Beta agonists (e.g. fenoterol,salbutamol (albuterol), terbutaline)can cause hypokalaemia. This can be increased by other potassium-depleting drugs such as corticosteroids, diuretics (e.g.bendroflumethiazide,furosemide) and theophylline. The risk ofserious cardiac arrhythmias in asthmatic patients may beincreased.
Hypokalaemia. The hypokalaemic effects of beta2 agonists may be increased by corticosteroids. Twenty-four healthy subjects had a fall in their serum potassium levels when they were given either salbutamol (albuterol) 5mg or fenoterol 5mg by nebuliser over 30 minutes. The fall in potassium levels was increased after they took prednisone 30mg daily for a week. The greatest fall (from 3.75 to 2.78 mmol/L) was found 90 minutes after fenoterol and prednisone were taken. The ECG effects observed included ectopic beats and transient T wave inversion,but no significant ECG disturbances were noted in these healthy subjects (See reference number 1).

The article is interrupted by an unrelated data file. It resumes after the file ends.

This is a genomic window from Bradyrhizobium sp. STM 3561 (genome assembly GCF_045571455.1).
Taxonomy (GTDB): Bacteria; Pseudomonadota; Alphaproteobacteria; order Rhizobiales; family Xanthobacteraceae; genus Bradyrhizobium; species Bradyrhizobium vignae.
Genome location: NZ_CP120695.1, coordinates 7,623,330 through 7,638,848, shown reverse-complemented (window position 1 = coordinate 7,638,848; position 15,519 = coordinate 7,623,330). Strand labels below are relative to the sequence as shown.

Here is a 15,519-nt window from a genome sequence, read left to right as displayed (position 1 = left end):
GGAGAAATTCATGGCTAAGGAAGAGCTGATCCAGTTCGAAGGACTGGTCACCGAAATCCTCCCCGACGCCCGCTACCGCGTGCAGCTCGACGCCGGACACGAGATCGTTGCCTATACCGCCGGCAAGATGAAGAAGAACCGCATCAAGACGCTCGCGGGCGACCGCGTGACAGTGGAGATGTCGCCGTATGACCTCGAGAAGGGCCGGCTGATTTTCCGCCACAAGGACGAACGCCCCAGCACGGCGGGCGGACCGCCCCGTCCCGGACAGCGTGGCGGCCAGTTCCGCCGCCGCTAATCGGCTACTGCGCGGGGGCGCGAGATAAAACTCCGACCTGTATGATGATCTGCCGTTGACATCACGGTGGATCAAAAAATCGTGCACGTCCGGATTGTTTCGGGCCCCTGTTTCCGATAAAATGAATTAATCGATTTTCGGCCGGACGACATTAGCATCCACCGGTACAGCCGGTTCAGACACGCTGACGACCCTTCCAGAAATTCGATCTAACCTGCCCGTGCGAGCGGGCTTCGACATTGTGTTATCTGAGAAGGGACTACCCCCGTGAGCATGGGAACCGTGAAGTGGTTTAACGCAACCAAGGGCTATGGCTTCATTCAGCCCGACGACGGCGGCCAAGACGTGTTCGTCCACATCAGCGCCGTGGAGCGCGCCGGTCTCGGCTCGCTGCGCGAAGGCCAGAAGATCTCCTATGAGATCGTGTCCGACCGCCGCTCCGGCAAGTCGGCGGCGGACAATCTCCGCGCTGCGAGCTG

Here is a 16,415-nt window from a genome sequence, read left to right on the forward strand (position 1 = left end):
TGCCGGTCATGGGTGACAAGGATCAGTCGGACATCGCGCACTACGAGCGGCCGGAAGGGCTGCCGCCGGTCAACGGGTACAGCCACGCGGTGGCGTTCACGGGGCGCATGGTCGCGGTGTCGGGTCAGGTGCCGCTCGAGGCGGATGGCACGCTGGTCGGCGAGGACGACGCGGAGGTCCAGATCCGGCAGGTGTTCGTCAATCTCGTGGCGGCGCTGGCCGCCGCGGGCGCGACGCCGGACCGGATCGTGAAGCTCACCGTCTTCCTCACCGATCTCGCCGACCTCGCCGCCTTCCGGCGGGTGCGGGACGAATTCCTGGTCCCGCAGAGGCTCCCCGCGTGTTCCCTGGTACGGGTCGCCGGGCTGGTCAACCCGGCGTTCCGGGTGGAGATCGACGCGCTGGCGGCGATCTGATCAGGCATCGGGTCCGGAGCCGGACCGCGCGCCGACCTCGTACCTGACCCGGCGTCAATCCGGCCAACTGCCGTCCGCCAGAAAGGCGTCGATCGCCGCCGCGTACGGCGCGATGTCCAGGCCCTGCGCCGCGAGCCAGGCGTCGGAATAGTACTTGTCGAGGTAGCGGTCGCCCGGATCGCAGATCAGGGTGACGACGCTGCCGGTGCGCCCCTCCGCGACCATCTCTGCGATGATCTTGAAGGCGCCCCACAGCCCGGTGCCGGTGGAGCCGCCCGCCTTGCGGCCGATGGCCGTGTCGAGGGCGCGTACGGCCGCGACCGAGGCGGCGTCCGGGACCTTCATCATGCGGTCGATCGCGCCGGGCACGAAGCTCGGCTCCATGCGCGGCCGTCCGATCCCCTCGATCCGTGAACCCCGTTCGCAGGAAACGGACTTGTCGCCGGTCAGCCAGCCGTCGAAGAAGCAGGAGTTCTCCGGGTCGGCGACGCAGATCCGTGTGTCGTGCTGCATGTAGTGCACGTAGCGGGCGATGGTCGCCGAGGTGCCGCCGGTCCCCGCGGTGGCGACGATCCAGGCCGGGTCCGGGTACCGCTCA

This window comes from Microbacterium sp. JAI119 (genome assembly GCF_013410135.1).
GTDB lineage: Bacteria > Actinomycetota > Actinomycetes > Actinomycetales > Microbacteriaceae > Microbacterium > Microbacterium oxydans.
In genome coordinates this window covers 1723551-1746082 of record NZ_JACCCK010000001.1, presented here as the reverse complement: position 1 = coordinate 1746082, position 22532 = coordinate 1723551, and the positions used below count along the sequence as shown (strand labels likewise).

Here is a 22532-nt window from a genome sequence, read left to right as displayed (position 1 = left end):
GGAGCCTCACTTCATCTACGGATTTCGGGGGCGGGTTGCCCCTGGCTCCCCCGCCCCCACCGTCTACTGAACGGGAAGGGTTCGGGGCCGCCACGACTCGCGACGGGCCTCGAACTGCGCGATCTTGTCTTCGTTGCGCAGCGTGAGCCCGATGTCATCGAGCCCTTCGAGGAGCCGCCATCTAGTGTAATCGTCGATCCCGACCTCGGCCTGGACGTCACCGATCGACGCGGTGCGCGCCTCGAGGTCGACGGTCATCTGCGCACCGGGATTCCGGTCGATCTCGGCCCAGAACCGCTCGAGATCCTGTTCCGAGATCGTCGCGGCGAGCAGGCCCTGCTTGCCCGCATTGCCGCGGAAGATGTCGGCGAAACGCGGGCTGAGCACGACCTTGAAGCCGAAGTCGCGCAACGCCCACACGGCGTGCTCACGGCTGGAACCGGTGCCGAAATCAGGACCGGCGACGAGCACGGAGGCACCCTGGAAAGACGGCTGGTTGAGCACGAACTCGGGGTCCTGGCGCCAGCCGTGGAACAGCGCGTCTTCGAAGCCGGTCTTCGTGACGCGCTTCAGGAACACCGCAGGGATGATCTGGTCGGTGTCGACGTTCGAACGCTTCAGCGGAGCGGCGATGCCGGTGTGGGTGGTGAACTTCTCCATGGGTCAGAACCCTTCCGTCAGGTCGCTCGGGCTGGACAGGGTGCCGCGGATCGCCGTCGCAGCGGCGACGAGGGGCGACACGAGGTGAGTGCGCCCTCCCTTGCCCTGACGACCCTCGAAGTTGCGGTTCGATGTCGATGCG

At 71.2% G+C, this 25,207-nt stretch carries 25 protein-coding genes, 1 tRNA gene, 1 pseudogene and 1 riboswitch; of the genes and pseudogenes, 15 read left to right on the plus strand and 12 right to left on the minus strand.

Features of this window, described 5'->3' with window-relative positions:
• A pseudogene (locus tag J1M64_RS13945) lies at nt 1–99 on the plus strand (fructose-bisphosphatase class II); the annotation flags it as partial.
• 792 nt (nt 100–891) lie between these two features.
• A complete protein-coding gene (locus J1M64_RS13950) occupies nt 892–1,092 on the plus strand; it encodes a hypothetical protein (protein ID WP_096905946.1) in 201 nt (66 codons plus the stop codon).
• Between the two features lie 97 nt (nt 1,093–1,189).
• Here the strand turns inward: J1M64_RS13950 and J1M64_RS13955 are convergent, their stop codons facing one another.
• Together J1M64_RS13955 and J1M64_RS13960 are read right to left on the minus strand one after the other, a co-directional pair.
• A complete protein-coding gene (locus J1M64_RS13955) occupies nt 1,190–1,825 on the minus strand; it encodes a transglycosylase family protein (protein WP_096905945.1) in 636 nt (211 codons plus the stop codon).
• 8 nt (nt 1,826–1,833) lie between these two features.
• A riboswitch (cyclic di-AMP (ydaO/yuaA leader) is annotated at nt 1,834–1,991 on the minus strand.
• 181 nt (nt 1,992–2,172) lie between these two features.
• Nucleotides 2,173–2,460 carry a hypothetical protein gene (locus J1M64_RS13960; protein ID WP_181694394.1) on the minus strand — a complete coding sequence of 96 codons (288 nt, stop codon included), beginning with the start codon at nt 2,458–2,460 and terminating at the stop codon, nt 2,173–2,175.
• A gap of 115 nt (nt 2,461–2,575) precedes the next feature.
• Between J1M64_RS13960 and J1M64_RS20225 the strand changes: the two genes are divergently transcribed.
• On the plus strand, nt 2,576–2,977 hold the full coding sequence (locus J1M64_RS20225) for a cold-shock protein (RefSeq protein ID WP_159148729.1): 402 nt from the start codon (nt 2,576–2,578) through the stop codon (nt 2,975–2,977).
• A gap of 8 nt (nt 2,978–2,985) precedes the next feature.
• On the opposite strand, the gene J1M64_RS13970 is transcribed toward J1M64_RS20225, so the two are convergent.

Anti-inflammatory/bronchodilator effects. A marked rise in asthma deaths was noted in New Zealand in 1980s. A case-control study found that risk of death was increased in oral corticosteroid-dependent asthmatics (severe asthma) who were also taking inhaled fenoterol (See reference number 2). This, and other data, suggested possibility that combined use of short-acting beta2 agonists and corticosteroids might be deleterious in some situations, prompting numerous studies, which were reviewed in 2000 (See reference number 3). The overall findings were, that although inhaled corticosteroids do not prevent pro-inflammatory effects of short-acting beta2 agonists, combination is beneficial in treatment of asthma at usual therapeutic doses of both drugs. The authors caution that this might not apply with excessive use of short-acting beta2 agonists (See reference number 3). The addition of a long-acting beta2 agonist (e.g. salmeterol) to treatment in patients with chronic asthma inadequately controlled by inhaled corticosteroids and as required short-acting beta2 agonists is beneficial (See reference number 3,4).